International Women's Day: Breaking the bias
A world free of bias, stereotypes and discrimination is the theme of this year's International Women's Day (8 March). A much needed call for attention everywhere, but also in particular in the water management sector, and more specifically in transboundary waters.
IUCN partnered with the Geneva Graduate Institute on establishing links between a gender responsive approach, transboundary water cooperation and blue peace, based on the IUCN Building River Dialogue and Governance (BRIDGE) project work.
The research titled 'Towards an Intersectional Blue Peace - Gender in Shared Waters', focused on practical recommendations based on findings collected from interviews with experts, academics and policy-makers.
“Our project seeks to go beyond simply counting women in, but rather we propose the use of an intersectional and gender-transformative framework as the most effective way of governing transboundary waters”, explained the research students.
The recommendations suggest a simultaneous top-down and bottom-up approach, including:
- establishing an inclusive intersectional participatory mechanism;
- ensuring participatory platforms serve the interests of minority groups;
- reforming current frameworks to be more accessible to vulnerable communities;
- advocating for financial support that ensures long-term commitments;
- investing in critical analysis of gender-aggregated data;
- reshaping the language used to talk about gender and women
Blue Peace is a global movement that highlights initiatives on water, peace, security and cooperation. The movement gathers numerous actions undertaken by different actors (academia, culture, political and diplomatic actions, civil society and the private sector) and at different levels (from local to global).The Blue Peace movement is an initiative supported by the Swiss Department of Foreign Affairs.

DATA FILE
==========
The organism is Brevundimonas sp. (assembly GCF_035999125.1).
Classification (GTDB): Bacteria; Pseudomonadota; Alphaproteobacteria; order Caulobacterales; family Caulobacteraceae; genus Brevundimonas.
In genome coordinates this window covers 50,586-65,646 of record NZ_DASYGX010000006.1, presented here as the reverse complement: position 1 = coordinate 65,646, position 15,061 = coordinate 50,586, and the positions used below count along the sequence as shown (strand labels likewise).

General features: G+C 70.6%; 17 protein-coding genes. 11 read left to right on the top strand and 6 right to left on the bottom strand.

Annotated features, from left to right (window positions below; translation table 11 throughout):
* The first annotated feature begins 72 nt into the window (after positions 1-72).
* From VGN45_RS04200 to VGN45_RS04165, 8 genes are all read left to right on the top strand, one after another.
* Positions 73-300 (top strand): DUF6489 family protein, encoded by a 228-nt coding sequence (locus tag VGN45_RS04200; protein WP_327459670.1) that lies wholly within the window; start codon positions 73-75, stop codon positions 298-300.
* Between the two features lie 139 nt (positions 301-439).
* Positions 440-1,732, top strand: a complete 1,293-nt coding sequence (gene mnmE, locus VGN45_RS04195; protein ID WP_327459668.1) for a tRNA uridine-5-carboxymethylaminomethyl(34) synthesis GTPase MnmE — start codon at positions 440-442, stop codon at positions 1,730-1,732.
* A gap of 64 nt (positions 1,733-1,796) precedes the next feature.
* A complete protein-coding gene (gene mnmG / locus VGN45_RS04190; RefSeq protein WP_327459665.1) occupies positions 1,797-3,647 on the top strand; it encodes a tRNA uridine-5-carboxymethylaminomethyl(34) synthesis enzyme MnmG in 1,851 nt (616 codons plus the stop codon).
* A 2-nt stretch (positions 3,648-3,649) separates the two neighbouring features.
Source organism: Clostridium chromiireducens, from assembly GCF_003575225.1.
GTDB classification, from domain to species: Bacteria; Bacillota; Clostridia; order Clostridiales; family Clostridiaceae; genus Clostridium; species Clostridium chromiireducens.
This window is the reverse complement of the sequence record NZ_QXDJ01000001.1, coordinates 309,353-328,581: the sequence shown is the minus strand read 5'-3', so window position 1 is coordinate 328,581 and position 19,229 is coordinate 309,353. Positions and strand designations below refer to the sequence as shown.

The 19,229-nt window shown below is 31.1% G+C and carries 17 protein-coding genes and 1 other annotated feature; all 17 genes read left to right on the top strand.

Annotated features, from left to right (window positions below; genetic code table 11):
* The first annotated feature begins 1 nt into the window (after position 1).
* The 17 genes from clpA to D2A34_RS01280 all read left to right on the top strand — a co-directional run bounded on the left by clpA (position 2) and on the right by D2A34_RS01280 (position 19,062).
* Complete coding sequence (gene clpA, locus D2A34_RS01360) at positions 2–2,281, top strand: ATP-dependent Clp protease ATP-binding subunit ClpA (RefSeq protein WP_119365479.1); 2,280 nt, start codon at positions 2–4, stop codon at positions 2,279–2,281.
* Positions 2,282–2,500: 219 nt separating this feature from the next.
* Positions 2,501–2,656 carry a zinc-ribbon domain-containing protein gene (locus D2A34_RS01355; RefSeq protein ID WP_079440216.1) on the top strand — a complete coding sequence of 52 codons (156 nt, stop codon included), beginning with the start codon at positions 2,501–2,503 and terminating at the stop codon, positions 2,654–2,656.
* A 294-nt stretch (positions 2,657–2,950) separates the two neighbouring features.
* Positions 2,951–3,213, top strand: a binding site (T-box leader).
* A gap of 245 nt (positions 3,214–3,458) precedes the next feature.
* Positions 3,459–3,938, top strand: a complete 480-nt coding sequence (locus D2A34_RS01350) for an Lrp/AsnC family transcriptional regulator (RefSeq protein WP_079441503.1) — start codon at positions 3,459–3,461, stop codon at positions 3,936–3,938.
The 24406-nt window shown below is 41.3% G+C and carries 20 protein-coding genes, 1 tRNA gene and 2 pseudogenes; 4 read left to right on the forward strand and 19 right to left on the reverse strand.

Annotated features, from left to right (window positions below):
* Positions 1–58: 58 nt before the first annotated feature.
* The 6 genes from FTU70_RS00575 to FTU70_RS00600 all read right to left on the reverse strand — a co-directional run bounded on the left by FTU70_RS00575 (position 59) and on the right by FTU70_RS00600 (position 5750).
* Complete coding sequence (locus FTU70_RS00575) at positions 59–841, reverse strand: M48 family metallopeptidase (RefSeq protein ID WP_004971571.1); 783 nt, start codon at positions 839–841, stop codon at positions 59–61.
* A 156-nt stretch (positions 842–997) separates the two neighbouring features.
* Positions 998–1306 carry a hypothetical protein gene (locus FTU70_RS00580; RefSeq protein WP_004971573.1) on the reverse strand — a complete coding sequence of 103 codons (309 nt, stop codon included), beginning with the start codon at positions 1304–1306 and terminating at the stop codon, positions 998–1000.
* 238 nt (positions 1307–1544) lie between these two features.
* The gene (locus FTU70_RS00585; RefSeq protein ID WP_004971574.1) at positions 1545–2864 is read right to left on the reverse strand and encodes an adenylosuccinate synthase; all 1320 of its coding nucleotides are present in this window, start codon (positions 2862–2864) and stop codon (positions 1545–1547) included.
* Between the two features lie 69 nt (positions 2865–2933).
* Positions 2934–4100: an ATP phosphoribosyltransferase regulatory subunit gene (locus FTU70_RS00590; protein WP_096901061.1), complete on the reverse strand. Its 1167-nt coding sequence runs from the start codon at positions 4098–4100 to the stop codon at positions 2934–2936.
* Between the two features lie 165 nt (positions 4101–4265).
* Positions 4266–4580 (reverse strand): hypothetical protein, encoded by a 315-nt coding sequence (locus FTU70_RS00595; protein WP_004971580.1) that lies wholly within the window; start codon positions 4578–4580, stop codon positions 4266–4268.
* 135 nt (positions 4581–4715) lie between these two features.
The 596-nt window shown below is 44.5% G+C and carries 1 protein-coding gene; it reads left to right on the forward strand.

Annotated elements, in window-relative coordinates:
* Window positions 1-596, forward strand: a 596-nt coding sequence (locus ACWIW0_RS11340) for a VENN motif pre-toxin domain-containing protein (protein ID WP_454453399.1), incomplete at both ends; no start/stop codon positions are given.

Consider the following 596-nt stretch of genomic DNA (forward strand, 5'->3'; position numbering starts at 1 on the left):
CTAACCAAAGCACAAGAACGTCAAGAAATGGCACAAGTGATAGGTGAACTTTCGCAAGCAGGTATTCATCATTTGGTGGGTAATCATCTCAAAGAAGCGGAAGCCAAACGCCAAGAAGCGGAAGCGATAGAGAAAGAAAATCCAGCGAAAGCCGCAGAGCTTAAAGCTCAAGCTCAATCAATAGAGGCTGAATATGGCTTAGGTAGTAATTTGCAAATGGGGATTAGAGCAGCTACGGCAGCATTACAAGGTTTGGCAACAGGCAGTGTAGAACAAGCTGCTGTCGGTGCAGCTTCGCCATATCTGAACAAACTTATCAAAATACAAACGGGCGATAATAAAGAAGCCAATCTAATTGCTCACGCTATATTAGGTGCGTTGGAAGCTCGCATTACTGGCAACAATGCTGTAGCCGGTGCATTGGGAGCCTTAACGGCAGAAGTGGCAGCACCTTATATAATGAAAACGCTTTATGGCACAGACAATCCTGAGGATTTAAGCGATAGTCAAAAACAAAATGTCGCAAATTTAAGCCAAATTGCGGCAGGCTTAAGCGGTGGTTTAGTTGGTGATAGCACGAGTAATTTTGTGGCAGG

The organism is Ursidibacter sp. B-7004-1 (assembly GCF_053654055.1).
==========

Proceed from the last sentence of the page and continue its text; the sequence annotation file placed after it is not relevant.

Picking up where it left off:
The gender in transboundary basins research was conducted by master students Aloïs Aguettant, Mathilde Bolduc, Samantha Elaine Groulx and Jungsoo Lee, as part of the Applied Research Capstone scheme. The scheme brings together groups of students from the Geneva Graduate Institute with partners from diverse sectors of International Geneva to conduct innovative research that addresses global challenges, including women's rights and equality.
International Women's Day has occurred for over a century with the first gathering held in 1911. The day belongs to all groups collectively and globally. According to the World Economic Forum, gender parity will not be attained for almost a century. “There is urgent work to be done and we can all play a part. Whether deliberate or unconscious, bias makes it difficult for women to move ahead. Knowing that bias exists is not enough, action is needed to level the playing field”, said Claire Warmenbol, IUCN Communications and Partnership Manager for the IUCN Water and Land Management Team.
On 8 March, the IUCN Human Rights in Conservation Team also produced a visual story 'Celebrating Strides: Towards a Culture of Gender Responsiveness in Climate Action', drawing attention to the women and girls, who are among the most marginalised and impacted as they are often left out of policies, solutions and practices, despite the crucial knowledge and experience they contribute. Yet, there is also progress and strides to mark and celebrate.
A world that is diverse, equitable, and inclusive, where difference is valued and respected, is a key tenet of International Women's Day, collectively we can all #BreakTheBias.